25. 25. What we are going to face in the absence of honey bees <ul><li>Declining honeybees a ‘threat’ to food supplies About one-third of the human diet comes from insect-pollinated plants and the honeybee is responsible for 80 percent of that pollination” Without the services of managed honeybees, provided by migratory beekeepers, billions of dollars' worth of crops across would fail. </li></ul><ul><li>Honeybees don't just make honey; They pollinate more than 90 of the tastiest flowering crops we have. Among them: apples, nuts, soybeans, asparagus, celery, squash and cucumbers And lots of the really sweet stuff, too, including citrus fruit, peaches, cherries, blueberries, strawberries, cantaloupe and other melons. </li></ul>
  26. 26. <ul><li>Money : Obviously, the extinction of the honeybee population would have a terrible effect on our economy. Thus, you'd be wise to get ready for such an occurrence. Taking just a little more from that paycheck every week. Now whether you trust the banks or not during a period of crisis is your own decision. </li></ul><ul><li>Vitamins: During times of food shortage, malnutrition can be an obvious problem. Vitamins, according to some scientists, can help with this. Thus, having extra supplies of vitamins that aren't due to expire for awhile could be beneficial. Remember that vitamin C is important. Just not consuming it anymore can't be a good thing. </li></ul>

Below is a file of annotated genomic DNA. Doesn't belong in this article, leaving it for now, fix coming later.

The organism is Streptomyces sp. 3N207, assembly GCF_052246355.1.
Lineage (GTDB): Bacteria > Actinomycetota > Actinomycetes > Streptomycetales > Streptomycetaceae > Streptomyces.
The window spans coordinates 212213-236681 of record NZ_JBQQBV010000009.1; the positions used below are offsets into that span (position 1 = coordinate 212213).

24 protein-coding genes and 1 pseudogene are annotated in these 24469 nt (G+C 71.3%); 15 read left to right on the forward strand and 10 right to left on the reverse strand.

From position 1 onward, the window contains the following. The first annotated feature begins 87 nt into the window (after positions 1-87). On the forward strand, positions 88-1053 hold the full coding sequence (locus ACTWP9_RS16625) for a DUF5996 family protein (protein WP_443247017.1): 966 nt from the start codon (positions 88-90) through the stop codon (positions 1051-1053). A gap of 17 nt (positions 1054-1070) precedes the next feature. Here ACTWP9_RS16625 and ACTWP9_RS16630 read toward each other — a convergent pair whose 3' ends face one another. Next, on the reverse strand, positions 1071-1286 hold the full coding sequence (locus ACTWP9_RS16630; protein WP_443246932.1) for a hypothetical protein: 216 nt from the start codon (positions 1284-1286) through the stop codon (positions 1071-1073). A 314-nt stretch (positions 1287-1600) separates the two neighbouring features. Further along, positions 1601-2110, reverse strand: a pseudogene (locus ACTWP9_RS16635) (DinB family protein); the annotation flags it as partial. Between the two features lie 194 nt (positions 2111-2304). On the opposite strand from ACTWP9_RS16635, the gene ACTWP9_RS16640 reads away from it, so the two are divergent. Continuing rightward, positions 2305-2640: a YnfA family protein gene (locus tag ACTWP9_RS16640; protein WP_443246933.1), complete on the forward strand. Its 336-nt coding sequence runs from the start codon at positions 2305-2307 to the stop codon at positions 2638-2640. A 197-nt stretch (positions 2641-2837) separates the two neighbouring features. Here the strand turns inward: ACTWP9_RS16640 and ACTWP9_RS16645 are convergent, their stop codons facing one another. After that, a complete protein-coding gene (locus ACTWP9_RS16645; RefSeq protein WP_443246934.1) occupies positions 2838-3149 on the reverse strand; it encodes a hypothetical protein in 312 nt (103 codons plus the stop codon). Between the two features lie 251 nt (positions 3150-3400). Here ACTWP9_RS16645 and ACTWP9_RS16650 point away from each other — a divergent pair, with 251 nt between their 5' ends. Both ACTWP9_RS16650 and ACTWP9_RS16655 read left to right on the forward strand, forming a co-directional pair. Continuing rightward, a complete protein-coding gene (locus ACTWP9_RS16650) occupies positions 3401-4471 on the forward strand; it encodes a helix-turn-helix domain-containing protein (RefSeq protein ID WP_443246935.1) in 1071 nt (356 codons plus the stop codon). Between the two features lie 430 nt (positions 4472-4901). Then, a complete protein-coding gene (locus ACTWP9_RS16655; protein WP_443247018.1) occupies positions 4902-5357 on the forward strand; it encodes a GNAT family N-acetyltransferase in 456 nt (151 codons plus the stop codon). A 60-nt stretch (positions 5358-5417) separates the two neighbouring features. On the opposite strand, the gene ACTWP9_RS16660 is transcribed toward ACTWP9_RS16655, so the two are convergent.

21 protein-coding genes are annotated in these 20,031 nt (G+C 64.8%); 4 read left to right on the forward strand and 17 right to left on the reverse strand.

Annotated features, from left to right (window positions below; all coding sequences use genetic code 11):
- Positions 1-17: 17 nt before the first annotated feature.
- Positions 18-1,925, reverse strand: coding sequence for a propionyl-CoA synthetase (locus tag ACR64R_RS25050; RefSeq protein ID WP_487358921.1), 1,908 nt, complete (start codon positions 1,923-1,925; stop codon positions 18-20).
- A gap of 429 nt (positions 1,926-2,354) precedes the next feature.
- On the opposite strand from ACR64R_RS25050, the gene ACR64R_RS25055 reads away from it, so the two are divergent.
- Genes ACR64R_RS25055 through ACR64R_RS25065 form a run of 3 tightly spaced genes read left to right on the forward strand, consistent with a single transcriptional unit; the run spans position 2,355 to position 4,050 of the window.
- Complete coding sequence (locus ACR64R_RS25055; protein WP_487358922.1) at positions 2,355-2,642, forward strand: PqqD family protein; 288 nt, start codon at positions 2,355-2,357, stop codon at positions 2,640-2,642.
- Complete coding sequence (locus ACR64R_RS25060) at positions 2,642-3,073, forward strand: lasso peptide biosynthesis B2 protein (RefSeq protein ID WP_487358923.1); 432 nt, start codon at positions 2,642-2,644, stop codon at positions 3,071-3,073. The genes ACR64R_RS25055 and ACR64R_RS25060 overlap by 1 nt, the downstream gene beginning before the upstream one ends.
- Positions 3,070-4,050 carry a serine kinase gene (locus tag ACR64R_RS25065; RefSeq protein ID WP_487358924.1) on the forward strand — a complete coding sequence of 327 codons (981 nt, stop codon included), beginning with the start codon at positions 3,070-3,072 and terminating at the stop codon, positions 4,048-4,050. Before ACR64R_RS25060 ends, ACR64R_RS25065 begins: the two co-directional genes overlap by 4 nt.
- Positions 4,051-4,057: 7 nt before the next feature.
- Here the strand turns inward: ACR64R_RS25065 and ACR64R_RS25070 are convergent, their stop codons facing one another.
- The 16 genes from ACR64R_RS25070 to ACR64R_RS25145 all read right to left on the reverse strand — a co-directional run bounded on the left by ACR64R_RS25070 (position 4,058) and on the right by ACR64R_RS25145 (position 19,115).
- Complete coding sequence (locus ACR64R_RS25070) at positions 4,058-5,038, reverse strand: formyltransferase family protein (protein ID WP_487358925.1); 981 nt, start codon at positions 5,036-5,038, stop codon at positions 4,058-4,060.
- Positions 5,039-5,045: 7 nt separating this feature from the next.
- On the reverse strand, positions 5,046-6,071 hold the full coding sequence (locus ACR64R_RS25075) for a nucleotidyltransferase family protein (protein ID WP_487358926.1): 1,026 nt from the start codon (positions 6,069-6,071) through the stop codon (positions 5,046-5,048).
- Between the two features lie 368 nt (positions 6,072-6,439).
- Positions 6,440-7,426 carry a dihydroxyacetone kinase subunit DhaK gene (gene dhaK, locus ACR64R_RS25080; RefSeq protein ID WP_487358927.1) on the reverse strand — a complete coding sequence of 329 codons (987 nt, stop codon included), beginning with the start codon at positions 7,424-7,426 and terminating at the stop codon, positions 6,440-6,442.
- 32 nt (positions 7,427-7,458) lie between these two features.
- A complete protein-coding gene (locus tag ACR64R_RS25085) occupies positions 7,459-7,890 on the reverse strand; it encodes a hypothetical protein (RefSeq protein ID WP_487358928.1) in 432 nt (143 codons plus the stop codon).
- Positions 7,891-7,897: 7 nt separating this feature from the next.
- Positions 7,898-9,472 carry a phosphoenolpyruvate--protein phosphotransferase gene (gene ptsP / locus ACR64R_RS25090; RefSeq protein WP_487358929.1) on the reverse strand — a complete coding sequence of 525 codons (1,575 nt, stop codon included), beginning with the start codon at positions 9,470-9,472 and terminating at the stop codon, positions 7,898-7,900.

27. 27. <ul><li>Importance of Honey Bees </li></ul><ul><li>• Honey </li></ul><ul><li>• Wax & other products </li></ul><ul><li>• Pollination </li></ul><ul><li>• Fun </li></ul>
  28. 28. Honey bee range
  29. 29. pollination
  30. 30. Conclusion <ul><li>We are all connected in this world. When species (like honeybees) start disappearing around the world, something has gone terribly wrong. </li></ul><ul><li>There’s this thing called global warming. We've all heard of it. In fact, back in 2001 the United Nations called on over 2,000 scientists around the world to discuss and give recommendations on global climate change. </li></ul><ul><li>FACT - Honeybees are dying across the Globe </li></ul><ul><li>if the bees die, than flowering plants don't get pollinated. Many fruit and vegetable plants are flowering plants. So, it stands to reason that our food sources might become decimated. </li></ul><ul><li>In other words, the circle of life would be disrupted. </li></ul>
  31. 31. Conclusion <ul><li>The first thing to do about all of these extinctions is to follow our scientists' recommendations on global warming. If these scientists say that certain emissions and practices must be cut, then let's do it. </li></ul><ul><li>With all of the environmental changes we're experiencing, mass extinction .With the honeybees it could be quite lethal. </li></ul>